Another famous “double” monastery was Remiremont (“Romanici Mons”) in Lorraine. Governed by the same Celtic rite that prevailed in Luxeuil, founded by brothers Romaric and Aimé in 620, shortly after St. Columban’s death, in a place called Mont Habend, it then became famous as Le Saint Mont, “the holy mountain”. Its overall structure, and the same topographical location of the buildings, was kind of a reflection and ad hoc adaptation of monastic communities who prayed in Armagh, the spiritual center of the Irish church: at the foot of the mountain was a friary, while the summit housed the nuns.
But perhaps some special rituals, remembered by A. Fournier, reveal much more. There is a series of enigmatic and amply attested sacramental forms in Remiremont abbey, that together clearly show a source that can not be framed within the normal ascetic practices used in the Christian convents, but they directly show towards ritual forms that can find their explanation within a religion derived from the old-Celtic world: the oath made by the nuns on the “Stone of Truth”; the sumptuous banquets for the various funerals; the absolutely unusual dance of the nuns around the fire of St. John the Baptist coinciding with the summer solstice, when the Sun was reaching the height of its ecliptic path, which, according to the most ancient cosmological traditions, gives “start” to the second half of the year which will be completed at winter solstice, “marked” by the feast of St. John the Evangelist; the perpetual fire set in the convent; the privilege of giving to the pope every year a white silver shod horse, a ritual that almost certainly was functional equivalent of the famous ritual prevailing in Rome at least up to the time of St. Gregory the Great, which provided a long procession in the wake of the Pope who was opening the procession on a white horse from the palace of the Lateran, followed by all the clergy and people of Rome.
But the most famous medieval “double communities” on the continent were flowering around Fontevrault, the most important monastery, one of the many founded by Robert of Arbrissel, a mystic with primordial connotations who used to go around preaching and converting, always followed by crowds of the repentant and praying people. Here too, the monastery consisting of monks and nuns followed a very particular rite. Dedicated to the Holy Virgin, it was entrusted to an abbess who always had to be a true widow, a Veuve Dame, and by no means an obvious nun who, according to church canons should have done vow of perpetual virginity. It was this enigmatic and highly symbolic Veuve Dame to oversee all monastic foundations created by Robert, not only to those “double”, but also those purely masculine.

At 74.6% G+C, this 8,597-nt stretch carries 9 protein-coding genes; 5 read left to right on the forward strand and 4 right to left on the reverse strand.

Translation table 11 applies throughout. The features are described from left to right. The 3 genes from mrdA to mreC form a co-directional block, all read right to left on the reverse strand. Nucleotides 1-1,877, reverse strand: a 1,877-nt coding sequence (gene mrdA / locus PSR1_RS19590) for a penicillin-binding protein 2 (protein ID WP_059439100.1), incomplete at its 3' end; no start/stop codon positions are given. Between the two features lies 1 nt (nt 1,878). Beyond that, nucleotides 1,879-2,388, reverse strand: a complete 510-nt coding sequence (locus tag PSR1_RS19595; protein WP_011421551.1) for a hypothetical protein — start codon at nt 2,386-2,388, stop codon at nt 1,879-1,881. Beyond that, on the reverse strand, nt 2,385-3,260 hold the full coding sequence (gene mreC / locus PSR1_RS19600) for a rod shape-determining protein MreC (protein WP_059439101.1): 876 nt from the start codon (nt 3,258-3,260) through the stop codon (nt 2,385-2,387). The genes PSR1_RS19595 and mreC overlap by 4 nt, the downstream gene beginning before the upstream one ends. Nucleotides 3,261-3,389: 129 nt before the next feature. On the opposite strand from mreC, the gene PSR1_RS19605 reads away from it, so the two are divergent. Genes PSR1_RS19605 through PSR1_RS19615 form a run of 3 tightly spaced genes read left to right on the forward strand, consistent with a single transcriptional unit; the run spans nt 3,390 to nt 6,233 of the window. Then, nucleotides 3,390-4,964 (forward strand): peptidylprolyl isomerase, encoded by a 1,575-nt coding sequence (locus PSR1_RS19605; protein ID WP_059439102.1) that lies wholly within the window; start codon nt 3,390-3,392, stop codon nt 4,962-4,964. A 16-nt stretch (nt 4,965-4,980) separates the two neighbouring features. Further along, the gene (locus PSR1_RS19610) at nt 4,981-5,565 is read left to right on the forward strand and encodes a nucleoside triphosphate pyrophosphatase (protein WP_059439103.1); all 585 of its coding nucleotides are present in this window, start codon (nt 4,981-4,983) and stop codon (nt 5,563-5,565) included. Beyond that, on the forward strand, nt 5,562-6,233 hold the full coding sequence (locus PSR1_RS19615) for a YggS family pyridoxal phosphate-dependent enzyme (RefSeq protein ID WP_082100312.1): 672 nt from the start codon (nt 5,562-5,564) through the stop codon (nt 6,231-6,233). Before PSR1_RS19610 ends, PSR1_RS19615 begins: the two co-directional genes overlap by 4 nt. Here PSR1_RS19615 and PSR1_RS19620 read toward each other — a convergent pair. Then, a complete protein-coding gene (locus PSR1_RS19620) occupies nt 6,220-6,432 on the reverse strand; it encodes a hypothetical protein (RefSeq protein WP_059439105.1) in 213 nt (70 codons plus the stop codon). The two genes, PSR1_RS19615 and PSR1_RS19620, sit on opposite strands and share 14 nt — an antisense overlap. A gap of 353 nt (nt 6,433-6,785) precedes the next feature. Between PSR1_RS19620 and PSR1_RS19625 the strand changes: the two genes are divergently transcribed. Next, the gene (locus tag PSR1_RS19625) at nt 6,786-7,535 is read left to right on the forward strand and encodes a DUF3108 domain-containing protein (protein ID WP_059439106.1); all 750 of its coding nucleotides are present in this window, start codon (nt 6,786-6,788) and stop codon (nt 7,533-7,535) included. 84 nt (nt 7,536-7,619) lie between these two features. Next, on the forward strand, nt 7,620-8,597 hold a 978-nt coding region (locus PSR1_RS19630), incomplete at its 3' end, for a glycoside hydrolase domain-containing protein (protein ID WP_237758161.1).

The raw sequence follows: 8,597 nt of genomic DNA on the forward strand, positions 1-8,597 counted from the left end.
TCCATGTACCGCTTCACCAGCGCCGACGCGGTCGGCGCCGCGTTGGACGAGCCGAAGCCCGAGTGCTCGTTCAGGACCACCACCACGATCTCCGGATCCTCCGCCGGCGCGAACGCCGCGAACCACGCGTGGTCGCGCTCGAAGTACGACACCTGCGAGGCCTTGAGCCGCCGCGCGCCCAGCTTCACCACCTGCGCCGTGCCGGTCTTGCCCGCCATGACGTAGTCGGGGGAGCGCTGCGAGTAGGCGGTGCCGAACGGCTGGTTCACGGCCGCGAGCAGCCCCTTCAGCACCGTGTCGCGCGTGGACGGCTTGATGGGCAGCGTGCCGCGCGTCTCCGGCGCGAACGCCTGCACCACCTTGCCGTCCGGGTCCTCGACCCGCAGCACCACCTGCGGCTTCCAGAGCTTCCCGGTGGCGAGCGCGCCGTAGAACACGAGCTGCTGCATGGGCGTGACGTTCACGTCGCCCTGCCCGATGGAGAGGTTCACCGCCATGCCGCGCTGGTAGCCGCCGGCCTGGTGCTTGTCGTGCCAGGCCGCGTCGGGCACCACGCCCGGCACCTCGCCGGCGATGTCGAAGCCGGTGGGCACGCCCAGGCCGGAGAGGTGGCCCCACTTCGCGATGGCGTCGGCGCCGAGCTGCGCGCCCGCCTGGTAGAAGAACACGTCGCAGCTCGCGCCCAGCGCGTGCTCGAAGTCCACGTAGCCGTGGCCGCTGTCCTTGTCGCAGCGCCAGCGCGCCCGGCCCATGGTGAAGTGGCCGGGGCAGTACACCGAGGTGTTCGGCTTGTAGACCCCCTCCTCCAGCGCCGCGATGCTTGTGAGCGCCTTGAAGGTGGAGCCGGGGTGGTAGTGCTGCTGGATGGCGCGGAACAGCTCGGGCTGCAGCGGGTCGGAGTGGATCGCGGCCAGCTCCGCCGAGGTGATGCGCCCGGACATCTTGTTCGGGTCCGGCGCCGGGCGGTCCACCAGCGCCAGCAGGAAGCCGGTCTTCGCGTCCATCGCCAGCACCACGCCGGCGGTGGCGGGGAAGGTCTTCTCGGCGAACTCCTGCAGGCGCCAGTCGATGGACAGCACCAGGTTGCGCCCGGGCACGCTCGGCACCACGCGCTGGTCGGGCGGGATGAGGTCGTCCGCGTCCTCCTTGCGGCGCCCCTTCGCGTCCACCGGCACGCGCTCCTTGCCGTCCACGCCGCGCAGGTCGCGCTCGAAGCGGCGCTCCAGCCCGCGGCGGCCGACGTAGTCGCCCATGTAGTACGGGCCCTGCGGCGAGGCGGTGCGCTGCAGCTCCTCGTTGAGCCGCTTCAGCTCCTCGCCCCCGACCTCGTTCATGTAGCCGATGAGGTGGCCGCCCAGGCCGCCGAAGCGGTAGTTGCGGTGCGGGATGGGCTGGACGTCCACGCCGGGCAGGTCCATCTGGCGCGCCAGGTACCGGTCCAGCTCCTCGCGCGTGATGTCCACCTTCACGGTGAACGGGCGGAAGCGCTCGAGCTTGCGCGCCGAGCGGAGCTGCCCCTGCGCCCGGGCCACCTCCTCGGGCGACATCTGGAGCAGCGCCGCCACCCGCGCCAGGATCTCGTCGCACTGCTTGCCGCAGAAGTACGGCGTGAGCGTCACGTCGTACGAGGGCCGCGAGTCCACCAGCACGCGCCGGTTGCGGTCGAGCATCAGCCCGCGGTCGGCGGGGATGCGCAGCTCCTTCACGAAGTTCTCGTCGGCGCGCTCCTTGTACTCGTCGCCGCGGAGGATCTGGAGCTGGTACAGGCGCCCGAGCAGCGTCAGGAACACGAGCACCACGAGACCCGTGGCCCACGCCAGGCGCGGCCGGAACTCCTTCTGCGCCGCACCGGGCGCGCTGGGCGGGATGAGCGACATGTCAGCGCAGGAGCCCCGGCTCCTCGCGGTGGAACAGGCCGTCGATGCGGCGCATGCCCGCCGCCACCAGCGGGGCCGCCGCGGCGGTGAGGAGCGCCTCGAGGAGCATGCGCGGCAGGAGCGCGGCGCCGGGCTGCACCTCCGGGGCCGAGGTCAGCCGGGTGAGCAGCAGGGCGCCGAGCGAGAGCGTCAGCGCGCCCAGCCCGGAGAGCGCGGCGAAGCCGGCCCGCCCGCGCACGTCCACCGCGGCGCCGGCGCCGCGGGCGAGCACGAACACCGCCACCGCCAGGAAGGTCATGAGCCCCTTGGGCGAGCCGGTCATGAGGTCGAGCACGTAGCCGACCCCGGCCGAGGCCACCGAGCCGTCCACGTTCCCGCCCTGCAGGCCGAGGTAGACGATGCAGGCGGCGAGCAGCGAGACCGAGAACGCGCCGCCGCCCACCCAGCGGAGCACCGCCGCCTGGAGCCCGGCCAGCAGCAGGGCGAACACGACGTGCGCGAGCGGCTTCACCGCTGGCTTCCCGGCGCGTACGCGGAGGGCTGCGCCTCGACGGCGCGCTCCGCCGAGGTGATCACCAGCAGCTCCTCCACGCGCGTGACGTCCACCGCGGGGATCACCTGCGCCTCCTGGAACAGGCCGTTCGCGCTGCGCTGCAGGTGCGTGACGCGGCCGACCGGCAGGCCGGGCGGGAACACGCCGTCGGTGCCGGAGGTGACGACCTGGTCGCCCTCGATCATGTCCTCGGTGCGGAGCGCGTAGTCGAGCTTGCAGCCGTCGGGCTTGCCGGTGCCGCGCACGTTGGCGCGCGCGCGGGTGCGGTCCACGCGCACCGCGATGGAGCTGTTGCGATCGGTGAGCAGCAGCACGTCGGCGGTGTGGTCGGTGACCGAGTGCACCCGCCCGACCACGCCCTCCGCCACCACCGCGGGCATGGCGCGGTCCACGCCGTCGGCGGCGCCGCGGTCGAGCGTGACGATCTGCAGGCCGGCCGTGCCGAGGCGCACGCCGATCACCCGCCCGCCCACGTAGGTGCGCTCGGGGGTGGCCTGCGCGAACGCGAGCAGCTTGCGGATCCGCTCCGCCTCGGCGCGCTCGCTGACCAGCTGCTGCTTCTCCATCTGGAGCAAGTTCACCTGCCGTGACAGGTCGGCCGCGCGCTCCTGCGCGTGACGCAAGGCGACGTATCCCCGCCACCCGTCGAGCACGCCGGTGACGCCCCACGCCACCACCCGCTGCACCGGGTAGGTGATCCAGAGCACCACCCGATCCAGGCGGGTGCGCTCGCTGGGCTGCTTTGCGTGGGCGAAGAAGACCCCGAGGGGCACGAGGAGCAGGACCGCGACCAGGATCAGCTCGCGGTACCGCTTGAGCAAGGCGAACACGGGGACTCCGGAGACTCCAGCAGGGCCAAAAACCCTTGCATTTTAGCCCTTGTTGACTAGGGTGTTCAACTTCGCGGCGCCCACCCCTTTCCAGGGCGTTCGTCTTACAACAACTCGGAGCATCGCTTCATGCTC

There is no reader of Perceval who does not remember the famous, but strange, scene in which the young Blanchefleur (that’s to say the “virginal”, ‘”immaculate”, the cosmic principle power), covered only by her white silk robe, enters the room and, in tears, tells young knight all her misfortunes. Perceval hugs her and chastely falls asleep with the damsel: “She does not allow him to kiss her, but I do not think he bothers her, side by side, mouth to mouth, until the morning, when the day is approaching”. On the other hand, these aspects of monastic life of the time it intended to be created on the edge of a very unusual form of “erotic mysticism”, which was all but erotic, and instead centered in the pure union of hearts, in the fusion of souls and in total disregard of the flesh. That is what in literature we will know as Amor Cortese, courtly love (2).
This aspect can help us to even understand the special friendship between Robert of Arbrissel and Plantagenet (at whose court, it is known, the ancient Celtic traditions of the Bretons, Welsh and Scotts continued to be cultivated until the decline of the House and then merged into the legendary assets now belonging to the Crown of England), come to the point that Henry II, Eleanor of Aquitaine and Richard the Lionheart wanted to be buried not in Poitiers or London, the political and cultural capitasl of their vast kingdom, but simply in the Abbey of Fontevrault.
To be continued.
- See also The Last Lady of Rennes , Rennes le Chateau, Alchemy & Counter Initiation, Italian Masonic Hermeticism, Initiation & Counter Initiation ;
- See also Rossetti and the Mystery of Platonic Love. Part 1;